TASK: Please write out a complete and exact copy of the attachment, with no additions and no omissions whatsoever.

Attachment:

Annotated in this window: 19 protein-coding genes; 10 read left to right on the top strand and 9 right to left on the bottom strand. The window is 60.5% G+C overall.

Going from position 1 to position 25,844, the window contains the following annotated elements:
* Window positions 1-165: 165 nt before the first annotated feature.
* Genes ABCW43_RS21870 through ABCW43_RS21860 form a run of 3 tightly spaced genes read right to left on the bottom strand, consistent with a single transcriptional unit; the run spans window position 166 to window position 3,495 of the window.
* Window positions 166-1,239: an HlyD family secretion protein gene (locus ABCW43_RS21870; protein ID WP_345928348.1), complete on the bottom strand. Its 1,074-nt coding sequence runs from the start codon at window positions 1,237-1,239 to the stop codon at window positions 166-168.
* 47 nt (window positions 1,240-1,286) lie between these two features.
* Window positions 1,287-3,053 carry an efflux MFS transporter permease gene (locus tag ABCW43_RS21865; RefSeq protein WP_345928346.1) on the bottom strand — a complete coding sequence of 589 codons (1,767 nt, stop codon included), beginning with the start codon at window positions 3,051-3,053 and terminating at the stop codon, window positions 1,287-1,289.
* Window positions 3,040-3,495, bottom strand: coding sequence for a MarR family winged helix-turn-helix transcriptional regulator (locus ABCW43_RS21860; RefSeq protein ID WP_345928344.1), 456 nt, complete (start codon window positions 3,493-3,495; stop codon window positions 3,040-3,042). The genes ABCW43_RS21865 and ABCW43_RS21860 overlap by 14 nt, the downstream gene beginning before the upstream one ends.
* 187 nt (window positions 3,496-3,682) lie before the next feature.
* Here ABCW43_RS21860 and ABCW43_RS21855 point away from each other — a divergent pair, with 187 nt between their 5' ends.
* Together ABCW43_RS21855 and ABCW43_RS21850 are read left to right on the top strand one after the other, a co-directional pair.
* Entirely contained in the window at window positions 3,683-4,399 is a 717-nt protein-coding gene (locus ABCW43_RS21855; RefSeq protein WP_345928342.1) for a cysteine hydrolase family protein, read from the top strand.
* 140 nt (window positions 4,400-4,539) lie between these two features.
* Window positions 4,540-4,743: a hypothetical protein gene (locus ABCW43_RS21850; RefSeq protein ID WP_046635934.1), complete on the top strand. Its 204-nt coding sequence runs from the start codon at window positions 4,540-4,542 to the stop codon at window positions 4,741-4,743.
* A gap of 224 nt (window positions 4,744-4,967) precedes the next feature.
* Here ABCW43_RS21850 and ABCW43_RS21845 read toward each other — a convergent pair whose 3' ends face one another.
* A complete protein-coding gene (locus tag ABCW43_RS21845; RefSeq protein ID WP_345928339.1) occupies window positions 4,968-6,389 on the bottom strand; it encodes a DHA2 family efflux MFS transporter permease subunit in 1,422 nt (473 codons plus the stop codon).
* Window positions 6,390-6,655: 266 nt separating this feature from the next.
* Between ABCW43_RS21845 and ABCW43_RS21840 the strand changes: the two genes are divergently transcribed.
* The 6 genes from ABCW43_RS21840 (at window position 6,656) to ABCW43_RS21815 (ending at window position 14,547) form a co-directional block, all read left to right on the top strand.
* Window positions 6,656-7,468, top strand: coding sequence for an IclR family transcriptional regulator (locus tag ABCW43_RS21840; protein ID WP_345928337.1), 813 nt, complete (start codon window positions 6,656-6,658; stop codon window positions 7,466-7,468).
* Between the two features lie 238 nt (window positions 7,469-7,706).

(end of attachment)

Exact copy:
Annotated in this window: 19 protein-coding genes; 10 read left to right on the top strand and 9 right to left on the bottom strand. The window is 60.5% G+C overall.

Going from position 1 to position 25,844, the window contains the following annotated elements:
* Window positions 1-165: 165 nt before the first annotated feature.
* Genes ABCW43_RS21870 through ABCW43_RS21860 form a run of 3 tightly spaced genes read right to left on the bottom strand, consistent with a single transcriptional unit; the run spans window position 166 to window position 3,495 of the window.
* Window positions 166-1,239: an HlyD family secretion protein gene (locus ABCW43_RS21870; protein ID WP_345928348.1), complete on the bottom strand. Its 1,074-nt coding sequence runs from the start codon at window positions 1,237-1,239 to the stop codon at window positions 166-168.
* 47 nt (window positions 1,240-1,286) lie between these two features.
* Window positions 1,287-3,053 carry an efflux MFS transporter permease gene (locus tag ABCW43_RS21865; RefSeq protein WP_345928346.1) on the bottom strand — a complete coding sequence of 589 codons (1,767 nt, stop codon included), beginning with the start codon at window positions 3,051-3,053 and terminating at the stop codon, window positions 1,287-1,289.
* Window positions 3,040-3,495, bottom strand: coding sequence for a MarR family winged helix-turn-helix transcriptional regulator (locus ABCW43_RS21860; RefSeq protein ID WP_345928344.1), 456 nt, complete (start codon window positions 3,493-3,495; stop codon window positions 3,040-3,042). The genes ABCW43_RS21865 and ABCW43_RS21860 overlap by 14 nt, the downstream gene beginning before the upstream one ends.
* 187 nt (window positions 3,496-3,682) lie before the next feature.
* Here ABCW43_RS21860 and ABCW43_RS21855 point away from each other — a divergent pair, with 187 nt between their 5' ends.
* Together ABCW43_RS21855 and ABCW43_RS21850 are read left to right on the top strand one after the other, a co-directional pair.
* Entirely contained in the window at window positions 3,683-4,399 is a 717-nt protein-coding gene (locus ABCW43_RS21855; RefSeq protein WP_345928342.1) for a cysteine hydrolase family protein, read from the top strand.
* 140 nt (window positions 4,400-4,539) lie between these two features.
* Window positions 4,540-4,743: a hypothetical protein gene (locus ABCW43_RS21850; RefSeq protein ID WP_046635934.1), complete on the top strand. Its 204-nt coding sequence runs from the start codon at window positions 4,540-4,542 to the stop codon at window positions 4,741-4,743.
* A gap of 224 nt (window positions 4,744-4,967) precedes the next feature.
* Here ABCW43_RS21850 and ABCW43_RS21845 read toward each other — a convergent pair whose 3' ends face one another.
* A complete protein-coding gene (locus tag ABCW43_RS21845; RefSeq protein ID WP_345928339.1) occupies window positions 4,968-6,389 on the bottom strand; it encodes a DHA2 family efflux MFS transporter permease subunit in 1,422 nt (473 codons plus the stop codon).
* Window positions 6,390-6,655: 266 nt separating this feature from the next.
* Between ABCW43_RS21845 and ABCW43_RS21840 the strand changes: the two genes are divergently transcribed.
* The 6 genes from ABCW43_RS21840 (at window position 6,656) to ABCW43_RS21815 (ending at window position 14,547) form a co-directional block, all read left to right on the top strand.
* Window positions 6,656-7,468, top strand: coding sequence for an IclR family transcriptional regulator (locus tag ABCW43_RS21840; protein ID WP_345928337.1), 813 nt, complete (start codon window positions 6,656-6,658; stop codon window positions 7,466-7,468).
* Between the two features lie 238 nt (window positions 7,469-7,706).